Author Topic: Corporate Culture  (Read 34 times)

Offline MH

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Corporate Culture
« on: June 08, 2017, 05:48:59 pm »
The scene is a Townhall meeting at the bank (corporate) where I work.  The crowd is mixed... high diversity for a corp, I would say, including various ages.

I love the SVP but he is a young cheesy type.  A bit of a dotcom doofus but considering the usual herd of grey-haired zero-initiative executives, he is inspiring and a breath of fresh air.  But he comes across cheesy as I said.

SVP takes the mike, and I paraphrase:

"Thanks for coming. (Points to his bank-branded pride tshirt).  Who likes Pride ?!? (Polite applause with some tepid woo-hoos) Cause I'm going to be there on the weekend, and if you see me I *might* be scantily clad ! (nervous bourgeois laughter)"

He then told a story about diversity, and that they had 4 little girls visit that day and had to explain to them that women only make 75 cents on the dollar.  The closer was a call for all of us to do better for diversity.

----

Now, there were plenty of things you could pick at with this.  Financial organizations are about the worst in having women at the top levels, and he and his minion helping him out with this are dudes, but still... the message was given out.  I'm not sure if this situation would surprise people who don't work inside big corps, and I'm curious about that aspect, but this occurred to me:

It's a lot easy to be liberal and generous when you have money.  There's a lot of money in this town and a lot of Liberals.  Maybe if we just wrote cheques to the conservatives to shut up they would get on board with all of this stuff.

What do you think ?  If you have worked in a corp, as I have for many decades, how have you seen things change ?

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Offline kimmy

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Re: Corporate Culture
« Reply #1 on: June 09, 2017, 05:41:56 am »
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What do you think ?  If you have worked in a corp, as I have for many decades, how have you seen things change ?

I have never worked in such an environment.  However, I have a hunch that large corporations who do business with the general public are very eager to  appear super-inclusive and concerned about fairness, regardless of how the fossils who run them personally feel.   I'm a little surprised that they couldn't find a female to help the SVP (Senior Vice President in charge of mid-west marketing? I don't know acrynyms) deliver his presentation, even if it was just Janice from the HR department.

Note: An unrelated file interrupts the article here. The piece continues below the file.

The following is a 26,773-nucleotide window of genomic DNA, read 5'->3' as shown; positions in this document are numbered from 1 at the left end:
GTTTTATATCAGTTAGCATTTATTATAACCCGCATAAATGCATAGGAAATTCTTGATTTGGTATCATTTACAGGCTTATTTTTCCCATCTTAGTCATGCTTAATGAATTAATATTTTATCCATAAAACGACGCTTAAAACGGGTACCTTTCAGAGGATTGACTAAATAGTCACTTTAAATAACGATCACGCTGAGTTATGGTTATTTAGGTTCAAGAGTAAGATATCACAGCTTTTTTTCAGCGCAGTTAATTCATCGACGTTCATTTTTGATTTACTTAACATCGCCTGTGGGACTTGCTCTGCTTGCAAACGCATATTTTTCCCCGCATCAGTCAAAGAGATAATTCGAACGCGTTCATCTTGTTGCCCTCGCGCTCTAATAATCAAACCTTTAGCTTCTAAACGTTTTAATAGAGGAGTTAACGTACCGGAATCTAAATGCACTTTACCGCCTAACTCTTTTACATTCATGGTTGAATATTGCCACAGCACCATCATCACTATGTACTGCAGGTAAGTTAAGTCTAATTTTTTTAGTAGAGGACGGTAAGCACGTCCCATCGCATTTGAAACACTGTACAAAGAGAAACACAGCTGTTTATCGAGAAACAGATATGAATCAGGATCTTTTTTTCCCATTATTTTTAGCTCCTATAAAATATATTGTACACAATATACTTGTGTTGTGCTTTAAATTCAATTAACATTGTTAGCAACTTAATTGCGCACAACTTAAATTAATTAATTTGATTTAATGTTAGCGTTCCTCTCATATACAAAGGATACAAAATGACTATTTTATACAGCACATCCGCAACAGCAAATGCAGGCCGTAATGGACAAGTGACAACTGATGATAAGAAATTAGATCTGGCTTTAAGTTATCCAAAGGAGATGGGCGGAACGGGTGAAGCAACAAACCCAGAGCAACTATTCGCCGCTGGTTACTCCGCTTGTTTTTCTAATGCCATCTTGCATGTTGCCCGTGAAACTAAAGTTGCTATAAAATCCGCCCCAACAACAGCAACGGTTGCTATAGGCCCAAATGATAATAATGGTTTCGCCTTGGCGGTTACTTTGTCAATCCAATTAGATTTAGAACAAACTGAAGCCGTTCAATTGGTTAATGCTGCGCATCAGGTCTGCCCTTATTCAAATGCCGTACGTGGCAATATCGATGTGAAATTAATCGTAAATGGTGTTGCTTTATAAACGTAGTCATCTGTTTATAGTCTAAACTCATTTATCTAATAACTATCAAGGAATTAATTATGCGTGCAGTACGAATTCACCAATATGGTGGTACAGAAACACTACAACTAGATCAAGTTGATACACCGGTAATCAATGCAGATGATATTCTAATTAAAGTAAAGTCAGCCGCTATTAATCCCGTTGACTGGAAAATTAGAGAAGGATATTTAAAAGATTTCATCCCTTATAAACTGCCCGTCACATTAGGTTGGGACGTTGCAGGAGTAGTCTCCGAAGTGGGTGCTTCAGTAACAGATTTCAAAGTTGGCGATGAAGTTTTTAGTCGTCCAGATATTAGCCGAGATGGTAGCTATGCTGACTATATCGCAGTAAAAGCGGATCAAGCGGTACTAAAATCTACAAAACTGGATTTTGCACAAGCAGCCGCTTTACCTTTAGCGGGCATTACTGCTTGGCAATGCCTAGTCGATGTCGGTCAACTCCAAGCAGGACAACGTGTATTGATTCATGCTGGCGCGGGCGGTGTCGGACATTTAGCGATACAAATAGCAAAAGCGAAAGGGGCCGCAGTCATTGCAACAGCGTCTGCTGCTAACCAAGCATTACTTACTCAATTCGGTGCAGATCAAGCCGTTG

A few years ago when the news broke about the Royal Bank trying to outsource jobs to India, I fired off an email to my banker asking what's the deal, and casually mentioned that I was thinking of taking my mortgage elsewhere.  She replied that she didn't personally know anything, but promised to pass my concerns along.  Later the same day I got an email from somebody with a higher-up job title, no doubt a form letter composed in response to thousands of other complaints like mine.  They promised to take my concerns seriously and to reevaluate the situation and so-on.   I think that overall the strategy is to get away with as much as they can, but dial it back just a little when the public gets mad at them.   Regarding their enthusiasm for Pride and for supporting female employees and so on, I think it's similar... it's something they can do to score some cheap PR points without actually spending any money.  It doesn't cost them anything to talk about how much they love gay people or how much they support working women.  They spend a few bucks to have their logo at Pride or other events?  Sure, why not?   Gay people have money and buy houses and buy RRSPs and stuff like that... sponsoring Pride might help generate some warm-fuzzy feelings towards their brand.  Big corporate support for gay people is still fairly new... gay people are used to feeling somewhat ignored or unloved, and vocal support from a big corporate entity is probably feels somewhat validating, especially for gay people who were older and grew up in a time when nobody supported them.  Dollar for dollar it's probably more effective than expressing their support for moms because everybody says they support moms and moms are probably numb to all these expressions of support by now.

I'm probably drifting away from your topic... but overall I suspect that the mindset is born from a marketing perspective.  Being seen as caring is good for business. 

Was the audience at this presentation mostly front-line workers? middle-management types?


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but this occurred to me:

It's a lot easy to be liberal and generous when you have money.  There's a lot of money in this town and a lot of Liberals.  Maybe if we just wrote cheques to the conservatives to shut up they would get on board with all of this stuff.

I'm not sure why being broke would be an excuse for being bigoted.  It's not like treating people with respect costs money (it might actually save you money, as Ezra Levant has discovered after his slander appeal was denied today.)


 -k

Offline MH

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Re: Corporate Culture
« Reply #2 on: June 09, 2017, 06:03:42 am »
   I'm a little surprised that they couldn't find a female to help the SVP (Senior Vice President in charge of mid-west marketing? I don't know acrynyms) deliver his presentation, even if it was just Janice from the HR department.


Oh, Janice was there.  She introduced him but he was the king of the rodeo.  Later presentations were done by an Indian Janice who will be a VP in 2040 probably.


Quote
A few years ago when the news broke about the Royal Bank trying to outsource jobs to India, I fired off an email to my banker asking what's the deal, and casually mentioned that I was thinking of taking my mortgage elsewhere.  She replied that she didn't personally know anything, but promised to pass my concerns along.  Later the same day I got an email from somebody with a higher-up job title, no doubt a form letter composed in response to thousands of other complaints like mine.  They promised to take my concerns seriously and to reevaluate the situation and so-on.   I think that overall the strategy is to get away with as much as they can, but dial it back just a little when the public gets mad at them.